Morley, Edward Williams (1838-1923) (World of Earth Science)
Originally trained for the ministry, Edward Williams Morley decided instead in 1868 to pursue a career in science, the other great love of his life. Initially, Morley devoted himself primarily to teaching, but gradually became engaged in original research. His work can be divided into three major categories: the first two involved the determination of the oxygen content of the atmosphere and efforts to evaluate Prout's hypothesis. His third field of research involved experiments on the velocity of light, and it was this research that brought him scientific notoriety.
Morley was born in Newark, New Jersey, on January 29, 1838. His mother was the former Anna Clarissa Treat, a schoolteacher, and his father was Sardis Brewster Morley, a Congregational minister. According to a biographical sketch of Morley in the December 1987 issue of the Physics Teacher, the Morley family had come to the United States in early Colonial days and "was noted for its deep patriotism and religious devotion."
Morley's early education took place entirely at home, and he first entered a formal classroom at the age of nineteen when he was admitted to Williams College in Williamston, Massachusetts, as a sophomore. His plans were to study for the ministry and to follow his father in a religious vocation. He also took a variety of courses in science and mathematics, including astronomy, chemistry, calculus, and optics. His courses at Williams were a continuation of an interest in science that he had developed at home as a young boy.
Morley graduated from Williams as valedictorian of his class with a bachelor of arts degree in 1860. He then stayed on for a year to do astronomical research with Albert Hopkins. Morley's biographers allude to the careful and precise calculations required in this work as typical of the kind of research Morley most enjoyed doing.
After completing his work with Hopkins, Morley entered the Andover Theological Seminary to complete his preparation for the ministry, while concurrently earning his master's degree from Williams. Morley graduated from Andover in 1864, but rather than finding a church, he took a job at the Sanitary Commission at Fortress Monroe in Virginia. There he worked with Union soldiers wounded in the Civil War.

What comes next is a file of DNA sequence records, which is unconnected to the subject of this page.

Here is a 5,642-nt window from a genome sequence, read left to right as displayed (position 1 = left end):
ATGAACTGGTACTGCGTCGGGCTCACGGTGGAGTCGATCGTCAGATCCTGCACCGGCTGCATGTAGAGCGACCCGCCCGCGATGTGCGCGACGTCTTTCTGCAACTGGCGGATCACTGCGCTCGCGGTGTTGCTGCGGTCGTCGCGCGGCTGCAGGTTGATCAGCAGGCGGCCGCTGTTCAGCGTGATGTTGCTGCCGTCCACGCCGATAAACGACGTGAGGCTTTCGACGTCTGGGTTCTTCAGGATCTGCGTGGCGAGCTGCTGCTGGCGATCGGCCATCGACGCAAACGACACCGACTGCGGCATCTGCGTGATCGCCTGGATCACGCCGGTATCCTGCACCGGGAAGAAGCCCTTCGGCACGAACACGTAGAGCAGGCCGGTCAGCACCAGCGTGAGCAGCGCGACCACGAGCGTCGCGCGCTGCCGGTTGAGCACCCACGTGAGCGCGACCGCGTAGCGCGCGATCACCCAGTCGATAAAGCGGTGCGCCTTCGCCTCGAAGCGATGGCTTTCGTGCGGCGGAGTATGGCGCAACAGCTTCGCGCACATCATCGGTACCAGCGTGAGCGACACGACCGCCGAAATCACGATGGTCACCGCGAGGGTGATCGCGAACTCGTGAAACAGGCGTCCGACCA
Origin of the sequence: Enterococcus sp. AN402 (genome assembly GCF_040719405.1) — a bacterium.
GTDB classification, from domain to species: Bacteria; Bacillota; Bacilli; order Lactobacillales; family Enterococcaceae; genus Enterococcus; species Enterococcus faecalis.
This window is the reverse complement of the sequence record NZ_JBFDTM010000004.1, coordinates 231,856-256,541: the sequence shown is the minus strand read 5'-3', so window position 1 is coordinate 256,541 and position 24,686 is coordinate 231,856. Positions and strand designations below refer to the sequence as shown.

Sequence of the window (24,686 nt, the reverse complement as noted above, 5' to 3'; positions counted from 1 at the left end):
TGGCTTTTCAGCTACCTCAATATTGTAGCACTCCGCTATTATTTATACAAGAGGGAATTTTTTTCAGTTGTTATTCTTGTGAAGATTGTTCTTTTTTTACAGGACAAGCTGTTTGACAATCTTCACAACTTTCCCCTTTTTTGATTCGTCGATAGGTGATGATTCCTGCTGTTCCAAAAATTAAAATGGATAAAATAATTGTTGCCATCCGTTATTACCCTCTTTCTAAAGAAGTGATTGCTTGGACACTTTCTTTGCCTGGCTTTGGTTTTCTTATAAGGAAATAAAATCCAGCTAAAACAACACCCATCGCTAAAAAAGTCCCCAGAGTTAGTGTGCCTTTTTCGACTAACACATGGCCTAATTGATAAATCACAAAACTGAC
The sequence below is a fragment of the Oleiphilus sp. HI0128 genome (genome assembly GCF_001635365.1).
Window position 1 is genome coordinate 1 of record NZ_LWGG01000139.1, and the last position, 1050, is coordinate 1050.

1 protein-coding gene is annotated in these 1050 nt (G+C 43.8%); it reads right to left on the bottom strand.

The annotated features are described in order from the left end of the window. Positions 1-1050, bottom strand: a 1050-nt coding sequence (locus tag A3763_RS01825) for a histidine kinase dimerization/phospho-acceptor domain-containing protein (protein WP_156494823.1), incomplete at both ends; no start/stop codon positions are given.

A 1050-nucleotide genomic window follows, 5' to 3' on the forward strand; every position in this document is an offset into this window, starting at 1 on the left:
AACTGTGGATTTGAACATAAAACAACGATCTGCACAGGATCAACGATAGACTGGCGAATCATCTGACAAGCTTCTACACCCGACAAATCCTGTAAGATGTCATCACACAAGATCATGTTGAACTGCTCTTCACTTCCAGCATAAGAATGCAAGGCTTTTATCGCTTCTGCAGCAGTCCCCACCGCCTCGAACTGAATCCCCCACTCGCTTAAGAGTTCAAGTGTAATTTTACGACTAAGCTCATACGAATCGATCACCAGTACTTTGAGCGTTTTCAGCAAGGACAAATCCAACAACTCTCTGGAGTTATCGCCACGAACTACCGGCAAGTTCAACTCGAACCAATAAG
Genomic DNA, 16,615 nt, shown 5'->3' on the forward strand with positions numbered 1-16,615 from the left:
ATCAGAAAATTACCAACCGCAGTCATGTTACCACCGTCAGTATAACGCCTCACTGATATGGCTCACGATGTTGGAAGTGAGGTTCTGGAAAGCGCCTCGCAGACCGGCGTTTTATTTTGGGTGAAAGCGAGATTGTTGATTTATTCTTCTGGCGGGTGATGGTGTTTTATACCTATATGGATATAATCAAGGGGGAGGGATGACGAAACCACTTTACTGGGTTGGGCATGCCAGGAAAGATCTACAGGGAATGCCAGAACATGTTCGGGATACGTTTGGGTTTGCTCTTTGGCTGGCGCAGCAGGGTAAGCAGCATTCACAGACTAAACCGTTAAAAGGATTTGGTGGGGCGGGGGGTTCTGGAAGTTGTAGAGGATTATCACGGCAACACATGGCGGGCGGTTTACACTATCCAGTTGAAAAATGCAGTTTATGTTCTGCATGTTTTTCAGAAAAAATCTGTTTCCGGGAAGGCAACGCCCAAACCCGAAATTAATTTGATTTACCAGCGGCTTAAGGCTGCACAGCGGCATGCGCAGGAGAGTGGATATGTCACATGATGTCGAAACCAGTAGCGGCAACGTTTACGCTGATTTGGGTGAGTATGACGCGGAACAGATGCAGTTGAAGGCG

His work completed at Fortress Monroe, Morley returned to Andover for a year and then, failing to find a ministerial position, took a job teaching science at the South Berkshire Academy in Marlboro, Massachusetts. It was at Marlboro that Morley met his future wife, Isabella Birdsall. The couple was married in 1868. Morley had finally received an offer in September, 1868, to become minister at the Congregational church in Twinsburg, Ohio. He accepted the offer but, according to biographers David D. Skwire and Laurence J. Badar in the Physics Teacher, became disenchanted with "the low salary and rustic atmosphere" at Twinsburg and quickly made a crucial decision: he would leave the ministry and devote his life to science.
The opportunity to make such a change had presented itself shortly after Morley arrived in Twinsburg when he was offered a position teaching chemistry, botany, geology, and mineralogy at Western Reserve College in Hudson, Ohio. Morley accepted, and when Western Reserve was moved to Cleveland in 1882, Morley followed. While still in Hudson, Morley was assigned to a full teaching load, but still managed to carry out his first major research project. That project involved a test of the so-called Loomis hypothesis, which held that during periods of high atmospheric pressure, air is carried from upper parts of the atmosphere to the earth's surface. Morley made precise measurements of the oxygen content in air for 110 consecutive days, and his results appeared to confirm the theory.